• The last bit ("something you I.D.") seems marginally useful for identifying the I.D. challenger, but for identifying the one being challenged, it seems a bit useless. For example, my bank shows me one pre-chosen image from a potentially infinite set (I could upload any arbitrary image) to "prove" I'm still talking to them. Even for that, it's only marginally useful as the man-in-the-middle attack it seeks to thwart could easily be foiled by a man-on-the-inside. Bottom line is it is at worst a 1:n chance if
          • by Adhemar (679794)

            Maybe soon for really secure accounts, we'll have a fairly painless set of layers, ala: something you have - the random PIN cards, something you know - pword, something you i.d. - (handwriting/picture/word)?

            Human authentication methods are usually:

            • Something you are (e.g. fingerprint or retinal pattern, DNA sequence, biometrics)
            • (variant:) Something you do (e.g. signature)
            • Something you have (e.g. driver's license, credit card, cell phone, software token)
            • Something you know (e.g. a password, personal iden
    • by 6Yankee (597075)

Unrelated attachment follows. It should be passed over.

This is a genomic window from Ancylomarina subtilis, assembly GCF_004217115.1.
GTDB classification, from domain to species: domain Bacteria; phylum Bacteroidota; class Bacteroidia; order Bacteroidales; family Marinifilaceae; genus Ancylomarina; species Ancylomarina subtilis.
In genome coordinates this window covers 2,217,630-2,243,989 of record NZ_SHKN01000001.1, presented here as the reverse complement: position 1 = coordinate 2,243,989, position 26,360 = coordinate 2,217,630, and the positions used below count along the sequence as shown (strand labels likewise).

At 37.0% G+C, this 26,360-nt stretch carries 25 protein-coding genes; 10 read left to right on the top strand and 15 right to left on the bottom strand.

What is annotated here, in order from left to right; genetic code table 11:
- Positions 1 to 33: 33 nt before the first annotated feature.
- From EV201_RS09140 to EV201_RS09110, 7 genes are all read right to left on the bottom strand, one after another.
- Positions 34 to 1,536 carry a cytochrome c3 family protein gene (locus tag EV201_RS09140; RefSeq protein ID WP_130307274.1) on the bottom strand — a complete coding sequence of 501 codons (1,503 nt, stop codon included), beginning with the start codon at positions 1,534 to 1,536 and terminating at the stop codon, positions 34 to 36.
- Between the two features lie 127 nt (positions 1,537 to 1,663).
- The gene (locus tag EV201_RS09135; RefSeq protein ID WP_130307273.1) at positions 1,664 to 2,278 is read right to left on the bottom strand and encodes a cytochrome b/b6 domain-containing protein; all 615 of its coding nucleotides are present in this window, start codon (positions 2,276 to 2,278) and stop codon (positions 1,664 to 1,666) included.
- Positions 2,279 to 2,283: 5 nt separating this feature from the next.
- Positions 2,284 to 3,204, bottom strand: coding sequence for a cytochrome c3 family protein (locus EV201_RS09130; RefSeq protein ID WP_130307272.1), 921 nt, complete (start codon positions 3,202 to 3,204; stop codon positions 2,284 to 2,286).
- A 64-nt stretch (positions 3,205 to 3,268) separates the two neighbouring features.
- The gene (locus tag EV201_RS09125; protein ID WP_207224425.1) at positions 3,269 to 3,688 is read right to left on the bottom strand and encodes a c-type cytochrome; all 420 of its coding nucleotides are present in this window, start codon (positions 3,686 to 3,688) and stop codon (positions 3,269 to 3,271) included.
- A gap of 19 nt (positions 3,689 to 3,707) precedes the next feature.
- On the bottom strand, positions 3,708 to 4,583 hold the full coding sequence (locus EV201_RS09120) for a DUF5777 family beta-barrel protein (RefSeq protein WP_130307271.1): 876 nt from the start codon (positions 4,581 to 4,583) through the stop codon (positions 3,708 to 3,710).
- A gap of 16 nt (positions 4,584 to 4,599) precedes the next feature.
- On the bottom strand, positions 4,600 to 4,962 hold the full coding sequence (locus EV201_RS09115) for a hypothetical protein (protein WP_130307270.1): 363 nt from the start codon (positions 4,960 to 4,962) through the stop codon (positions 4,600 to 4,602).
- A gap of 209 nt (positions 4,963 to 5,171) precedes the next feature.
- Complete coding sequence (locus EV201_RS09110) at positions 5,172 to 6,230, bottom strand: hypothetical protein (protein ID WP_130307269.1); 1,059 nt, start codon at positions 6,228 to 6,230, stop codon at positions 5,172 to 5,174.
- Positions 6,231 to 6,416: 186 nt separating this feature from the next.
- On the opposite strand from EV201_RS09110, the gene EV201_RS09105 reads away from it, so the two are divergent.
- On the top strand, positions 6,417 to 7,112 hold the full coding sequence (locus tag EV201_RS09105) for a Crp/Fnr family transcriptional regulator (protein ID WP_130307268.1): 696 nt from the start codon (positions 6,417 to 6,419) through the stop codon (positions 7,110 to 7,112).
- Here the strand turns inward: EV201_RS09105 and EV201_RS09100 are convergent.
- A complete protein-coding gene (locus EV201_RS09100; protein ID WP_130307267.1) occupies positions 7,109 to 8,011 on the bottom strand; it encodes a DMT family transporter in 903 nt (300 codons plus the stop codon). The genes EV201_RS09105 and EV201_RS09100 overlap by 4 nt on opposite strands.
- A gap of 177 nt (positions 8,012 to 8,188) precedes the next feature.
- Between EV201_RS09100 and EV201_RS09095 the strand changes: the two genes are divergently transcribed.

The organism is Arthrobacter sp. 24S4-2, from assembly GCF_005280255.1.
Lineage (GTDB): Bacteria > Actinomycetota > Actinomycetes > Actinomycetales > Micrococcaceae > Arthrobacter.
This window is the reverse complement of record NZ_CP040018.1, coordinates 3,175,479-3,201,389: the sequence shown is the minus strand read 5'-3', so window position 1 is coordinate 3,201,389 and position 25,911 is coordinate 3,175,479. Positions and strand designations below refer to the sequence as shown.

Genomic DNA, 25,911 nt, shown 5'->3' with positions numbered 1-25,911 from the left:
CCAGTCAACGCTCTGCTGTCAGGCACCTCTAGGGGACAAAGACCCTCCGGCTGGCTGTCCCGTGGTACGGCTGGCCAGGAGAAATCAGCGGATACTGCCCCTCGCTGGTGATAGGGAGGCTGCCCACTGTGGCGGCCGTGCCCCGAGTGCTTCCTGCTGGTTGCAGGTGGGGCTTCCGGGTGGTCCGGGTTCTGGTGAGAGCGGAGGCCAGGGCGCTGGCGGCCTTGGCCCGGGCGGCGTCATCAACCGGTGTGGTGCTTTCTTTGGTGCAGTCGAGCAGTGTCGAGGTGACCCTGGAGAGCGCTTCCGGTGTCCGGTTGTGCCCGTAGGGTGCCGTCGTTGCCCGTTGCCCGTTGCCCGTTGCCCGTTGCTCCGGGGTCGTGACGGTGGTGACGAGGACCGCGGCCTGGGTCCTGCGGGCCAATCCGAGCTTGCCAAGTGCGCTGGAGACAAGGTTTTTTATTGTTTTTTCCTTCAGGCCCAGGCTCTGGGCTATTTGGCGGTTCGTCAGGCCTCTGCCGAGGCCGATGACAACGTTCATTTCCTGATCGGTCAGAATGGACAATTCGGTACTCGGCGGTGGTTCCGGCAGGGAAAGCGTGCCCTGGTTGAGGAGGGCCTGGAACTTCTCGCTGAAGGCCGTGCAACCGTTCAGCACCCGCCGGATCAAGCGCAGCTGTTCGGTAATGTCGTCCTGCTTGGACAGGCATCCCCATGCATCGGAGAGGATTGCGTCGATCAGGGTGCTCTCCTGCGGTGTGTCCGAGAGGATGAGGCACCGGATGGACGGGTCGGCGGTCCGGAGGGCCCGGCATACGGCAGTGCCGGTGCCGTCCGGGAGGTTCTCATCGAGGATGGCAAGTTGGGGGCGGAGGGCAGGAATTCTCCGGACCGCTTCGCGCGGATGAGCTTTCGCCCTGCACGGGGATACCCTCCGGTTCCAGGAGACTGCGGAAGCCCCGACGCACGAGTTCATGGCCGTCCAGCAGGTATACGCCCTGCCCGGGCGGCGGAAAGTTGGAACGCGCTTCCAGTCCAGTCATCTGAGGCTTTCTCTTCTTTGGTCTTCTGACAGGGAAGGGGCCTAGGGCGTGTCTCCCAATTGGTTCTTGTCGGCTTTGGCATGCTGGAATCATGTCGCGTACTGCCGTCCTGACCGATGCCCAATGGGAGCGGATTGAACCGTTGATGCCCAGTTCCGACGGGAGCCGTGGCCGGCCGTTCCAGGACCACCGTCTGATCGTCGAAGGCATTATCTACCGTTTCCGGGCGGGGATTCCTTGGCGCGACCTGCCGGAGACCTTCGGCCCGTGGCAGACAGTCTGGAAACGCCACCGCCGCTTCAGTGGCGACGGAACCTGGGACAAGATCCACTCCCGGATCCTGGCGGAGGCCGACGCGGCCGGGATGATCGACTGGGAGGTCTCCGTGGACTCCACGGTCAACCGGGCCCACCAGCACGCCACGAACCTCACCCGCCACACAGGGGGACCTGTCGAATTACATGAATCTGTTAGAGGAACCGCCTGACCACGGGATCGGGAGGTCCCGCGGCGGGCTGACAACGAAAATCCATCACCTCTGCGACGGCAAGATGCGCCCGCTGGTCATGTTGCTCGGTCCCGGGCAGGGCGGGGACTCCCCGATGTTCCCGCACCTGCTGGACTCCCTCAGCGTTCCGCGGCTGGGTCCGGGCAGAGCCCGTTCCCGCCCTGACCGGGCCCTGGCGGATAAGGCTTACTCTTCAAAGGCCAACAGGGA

Mine are pink with nails on the end.
    • by erroneus (253617)
      I'm definitely a member of that crowd. It gets pretty bad when it feels like you have forgotten how to write... I mean it sort of comes back, but legibility is so bad that it has people wondering if I am actually literate.

      Handwriting and penmanship may well become one of the most important losses in modern civilization.
    • I didn't lose my ability to write because of typing, but I certainly took to typing because my handwriting was already so bad. At least it improved when schools stopped requiring me to use cursive.
    • by s_p_oneil (795792)
      I agree completely. Combine that with someone who is left-handed, and you have someone who gets complaints from the bank when he signs his checks (because the signature keeps changing). I use online checking now, so I only have to sign a check about once every 6 months now.

      You would also have to scan my handwriting in by hand, as I can't write at all on those electronic pen pads for credit card purchases. The stylus slides all over the surface, producing something that looks nothing at all like my hand-writ
  • Brute Force? (Score:3, Insightful)

    by micksam7 (1026240) on Monday July 02, 2007 @08:48AM (#19715945)
    This would make brute-forcing a password a little easier..

    An attacker could simply select a hand writing at random till they get the right one.

    TFA doesn't say anything about that.
    • Re:Brute Force? (Score:5, Informative)

      by micksam7 (1026240) on Monday July 02, 2007 @08:52AM (#19715985)